Scared Baby
Scared Baby

   A sociologic phenomena happens with great frequency and so far I have not been able to convince anybody that it is significant. Here it is: political elections, at least recently, almost always divide the population right down the middle, fifty-fifty. I bet dollars to donuts that within a hundred years genetic research will identify the single DNA switch that disposes a person to conservatism or liberalism, which of course is a liberal thing to say. I know what you are thinking: how then do you account for lopsided victories like LBJ getting 60% of the vote? Point taken.
    I answer that terrorism and rough economic times have finally shaken out the true emotional allies. The difference, preliminary research suggests, is the size and activity of the amygdala, a part of the brain that manages fear. Make a loud unexpected noise and conservatives blind quicker and more often than liberals. Show both a fear inducing image, like a big spider on someone's face, and skin inductance jumps in conservative more than liberals, the same body response to measuring stress during a lie detector test. On an ancient brain stem level, conservatives respond more strongly to threats than do liberals. MRIs show that the conservative amygdala is bigger and more active than those of liberals. So, in a time when the major issues are fear-based - terrorism, financial collapse, gender difference blurring, immigration of different colored people - presidential elections are huge laboratory tests of whose mystery genetic switch is on and whose is off.

Maasai Warrior
Maasai Warrior

   Some people’s lives are really different from mine. I mean really, really different. Here’s an example: Tepilit Ole Saitoti is a Maasai warrior. He lives in the Rift Valley in Kenya. Each morning he and his buddies wrestle a cow to the ground, shoot a hollow arrow into its neck, and drain a couple pints of blood. That’s breakfast. He lives in a compound made of bundles of brush stacked in rows to make walls. He has never worn shoes. He has never bathed. He does not carry a cell phone. Don’t get me wrong. He is happy. His life is meaningful. And, to look at him, he is a magnificent specimen of the human animal. This is just the really different part so far. Here’s one way his life is really, really different from mine. One night his family heard a lion prowling outside about ten feet away. Fortunately there was a stack of brush between them and the lion. His father told Tepilit to chase the lion away. That’s the only part of this story I understand: telling somebody else to chase away the lion. Being a good boy, Tepilit, barefoot, alone, wearing little more than a loin cloth, walked out of the compound and, in the Kenyan night lit by nothing but the moon and stars, went looking for the marauding lion. Fortunately he had a weapon: a stick. Here’s where the story gets surreal: he succeeded. Then he returned to his bed to catch a little shut-eye before morning and grew up to write an autobiography, which is where I read this story. His life is really, really different from mine.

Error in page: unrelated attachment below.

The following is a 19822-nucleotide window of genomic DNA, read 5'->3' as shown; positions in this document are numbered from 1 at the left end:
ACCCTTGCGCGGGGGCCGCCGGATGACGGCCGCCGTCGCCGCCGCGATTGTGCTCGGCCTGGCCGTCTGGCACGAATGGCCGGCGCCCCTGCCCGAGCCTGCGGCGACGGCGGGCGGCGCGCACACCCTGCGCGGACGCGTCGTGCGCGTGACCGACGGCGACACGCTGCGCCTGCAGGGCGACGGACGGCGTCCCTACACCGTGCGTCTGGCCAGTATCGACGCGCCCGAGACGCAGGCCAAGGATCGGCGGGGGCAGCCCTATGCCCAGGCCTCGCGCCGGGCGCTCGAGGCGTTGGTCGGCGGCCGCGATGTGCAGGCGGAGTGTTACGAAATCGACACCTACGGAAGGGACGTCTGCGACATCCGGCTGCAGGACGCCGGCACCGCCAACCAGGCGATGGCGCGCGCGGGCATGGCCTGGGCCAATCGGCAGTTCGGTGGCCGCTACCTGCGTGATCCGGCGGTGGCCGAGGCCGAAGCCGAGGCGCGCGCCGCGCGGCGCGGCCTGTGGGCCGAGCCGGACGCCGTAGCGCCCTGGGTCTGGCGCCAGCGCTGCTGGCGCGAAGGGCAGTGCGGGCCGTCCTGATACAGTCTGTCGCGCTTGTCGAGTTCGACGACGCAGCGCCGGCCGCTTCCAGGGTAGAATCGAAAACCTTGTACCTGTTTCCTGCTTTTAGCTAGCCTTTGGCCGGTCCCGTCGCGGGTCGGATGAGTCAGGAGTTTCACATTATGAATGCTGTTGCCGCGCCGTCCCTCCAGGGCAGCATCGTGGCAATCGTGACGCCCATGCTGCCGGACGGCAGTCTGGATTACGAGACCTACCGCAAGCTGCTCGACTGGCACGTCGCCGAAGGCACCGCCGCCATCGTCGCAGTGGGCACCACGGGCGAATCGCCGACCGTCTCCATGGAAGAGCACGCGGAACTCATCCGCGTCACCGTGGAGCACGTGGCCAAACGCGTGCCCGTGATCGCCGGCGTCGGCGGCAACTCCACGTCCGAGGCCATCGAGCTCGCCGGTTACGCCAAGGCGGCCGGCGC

After reading that account, I look around me and my normal starts looking a little odd. My granola, I know, looks to somebody, Tepilit, probably to millions of somebodies, like what it is: excessively sweet, crunchy, brown stuff. (Tepilit wonders why anybody would prefer that to mug of warm blood.) Every morning I put my tender white feet into black bags. I call them socks. In my refrigerator I have apples from Chile, coffee from Ghana, and fish caught off the coast of Kamchatka. Other stuff begins to appear to me as magical as it does to Tepilit: the steady stream of warm air coming out of my heater vent, talking with my brother in Savannah, Georgia, as if he were in the room with me, and a window through which I can sometimes see Maasai homes. I call it a television. Maybe if I quit reading weird autobiographies, my normal might settle down again.